Comparing ratios

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The purpose of this activity is to support students in comparing ratios that do not have a common part or whole. They do so by using their knowledge of fractions, and by expressing the part-whole relationships as fractions.

Achievement Objectives
NA4-3: Find fractions, decimals, and percentages of amounts expressed as whole numbers, simple fractions, and decimals.
NA4-4: Apply simple linear proportions, including ordering fractions.
Required Resource Materials
  • Connecting cubes
  • Calculators
  1. Pose the following problem, using cube models.

    Which ratio has the stronger taste of blueberry? How do you know?

    Blue and yellow cubes.

    Look for students to consider the relationships between parts and wholes when making their decision. Watch for attention to a single part, e.g. “2:3 is stronger because it has more blueberry.” 
    Some students may reproduce copies of the ratios until a common part or whole is found. For example, doubling 1:2 gives 2:4 which has a common number of blueberry parts as 2:3.

  2. Ask students to create a ratio table for the comparison and record the part whole fractions.

    Ratios expressed as fractions.

    In this case students should know which fraction, 2/5 or 1/3, is greater. If they do not know, then explore the intervention on fractions as numbers at another time. Using a calculator is one way to compare the fractions.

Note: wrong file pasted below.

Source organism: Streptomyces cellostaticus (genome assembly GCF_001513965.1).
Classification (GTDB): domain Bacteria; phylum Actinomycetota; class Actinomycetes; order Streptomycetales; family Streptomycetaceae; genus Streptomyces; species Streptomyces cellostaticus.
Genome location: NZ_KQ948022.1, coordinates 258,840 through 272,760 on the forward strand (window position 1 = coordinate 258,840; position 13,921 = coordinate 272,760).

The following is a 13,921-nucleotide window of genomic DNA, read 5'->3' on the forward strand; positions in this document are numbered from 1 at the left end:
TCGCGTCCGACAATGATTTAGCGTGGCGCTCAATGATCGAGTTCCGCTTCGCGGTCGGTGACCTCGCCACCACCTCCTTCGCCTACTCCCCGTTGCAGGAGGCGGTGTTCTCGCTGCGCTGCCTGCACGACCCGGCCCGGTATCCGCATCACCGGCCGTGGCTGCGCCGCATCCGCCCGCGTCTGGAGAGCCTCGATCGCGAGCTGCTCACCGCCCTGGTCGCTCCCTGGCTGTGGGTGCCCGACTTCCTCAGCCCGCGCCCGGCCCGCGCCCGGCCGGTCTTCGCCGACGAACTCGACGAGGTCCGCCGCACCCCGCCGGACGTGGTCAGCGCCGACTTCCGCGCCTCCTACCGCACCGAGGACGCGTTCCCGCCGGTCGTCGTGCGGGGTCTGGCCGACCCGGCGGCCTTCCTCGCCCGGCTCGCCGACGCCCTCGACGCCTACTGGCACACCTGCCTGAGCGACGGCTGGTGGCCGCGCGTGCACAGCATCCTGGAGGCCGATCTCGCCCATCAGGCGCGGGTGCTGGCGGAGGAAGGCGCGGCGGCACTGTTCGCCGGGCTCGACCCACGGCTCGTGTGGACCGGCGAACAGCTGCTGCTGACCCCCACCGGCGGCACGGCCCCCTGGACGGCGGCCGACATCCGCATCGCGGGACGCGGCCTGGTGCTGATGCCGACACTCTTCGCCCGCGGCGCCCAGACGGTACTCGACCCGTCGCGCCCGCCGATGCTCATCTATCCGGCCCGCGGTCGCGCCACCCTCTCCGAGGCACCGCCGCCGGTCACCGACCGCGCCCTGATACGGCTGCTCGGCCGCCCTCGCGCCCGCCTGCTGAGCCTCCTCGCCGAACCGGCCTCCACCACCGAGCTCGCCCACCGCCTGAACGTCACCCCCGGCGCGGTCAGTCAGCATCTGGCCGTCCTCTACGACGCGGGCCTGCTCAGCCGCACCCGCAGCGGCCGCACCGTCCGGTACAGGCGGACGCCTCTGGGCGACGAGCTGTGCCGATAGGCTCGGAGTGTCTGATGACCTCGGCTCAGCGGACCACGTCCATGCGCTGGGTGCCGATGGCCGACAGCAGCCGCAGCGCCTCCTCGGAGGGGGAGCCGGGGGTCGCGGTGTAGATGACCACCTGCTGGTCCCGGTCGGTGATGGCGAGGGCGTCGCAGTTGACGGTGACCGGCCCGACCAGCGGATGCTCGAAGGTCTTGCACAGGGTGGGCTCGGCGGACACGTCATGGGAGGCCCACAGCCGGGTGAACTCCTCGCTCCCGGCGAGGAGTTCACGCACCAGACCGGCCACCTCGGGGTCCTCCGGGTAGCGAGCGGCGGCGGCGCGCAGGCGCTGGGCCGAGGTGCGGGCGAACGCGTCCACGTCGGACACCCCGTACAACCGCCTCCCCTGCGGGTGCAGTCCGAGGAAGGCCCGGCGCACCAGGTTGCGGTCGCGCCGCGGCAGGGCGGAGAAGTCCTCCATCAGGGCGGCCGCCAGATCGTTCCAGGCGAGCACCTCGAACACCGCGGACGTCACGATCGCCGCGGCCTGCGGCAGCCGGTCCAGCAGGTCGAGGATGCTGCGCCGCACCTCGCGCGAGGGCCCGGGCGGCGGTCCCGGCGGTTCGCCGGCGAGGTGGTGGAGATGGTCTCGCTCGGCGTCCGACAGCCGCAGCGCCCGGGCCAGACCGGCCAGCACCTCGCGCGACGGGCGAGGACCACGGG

2/5 = 2 ÷ 5 = 0.4 and 1/3 = 1 ÷ 3 = 0.33.
    Ask students to record the inequality 2/5 > 1/3 and make a statement about the ratios. For example: “2:3 has a stronger blueberry taste because it is 2/5 blueberry. 1:2 is only 1/3 blueberry.”

  3. Pose further problems using the same process for comparison. The difficulty of comparison is related to the nature of the part-whole fractions involved. Choosing ratios that make it difficult to copy ratios and find a common part or whole encourages students to use the fraction relationships. Use the calculator where necessary to confirm students’ ideas about the size of the fractions. Ask students to write a convincing argument about which ratio tastes more strongly of blueberry.
    Good examples are shown below:
  • Which ratio has the stronger taste of blueberry? How do you know?

Blue and yellow cubes. 

Ratios expressed as fractions.

Blue and yellow cubes.
Ratios expressed as fractions.

Blue and yellow cubes.
Ratios expressed as fractions.

Next steps

  1. Increase the level of abstraction by progressing from using cube models, to diagrams, and then to symbols only. Progress to word problems that require students to create the ratio model themselves. For example: 
    Lucy experiments with mixtures of mango and orange juice. She tries two recipes:
    5 litres of mango juice with 4 litres of orange juice
    3 litres of mango juice with 2 litres of orange juice
    Which recipe will have the strongest orange flavour.
  2. Vary the context in which the ratios are presented. The context might include mixing paint, the amount of two elements on a plate, making cement, or creating a metal alloy. Consider which contexts can enhance links to your students' cultural backgrounds, interests, and learning from other curriculum areas. For example: 
    Teina and Simoni enter Masterchef Junior. They present their first plate with these ratios of meat to vegetables.
    Whose plate has the biggest fraction of meat?

    Teina and Simoni's plates. 
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Level Four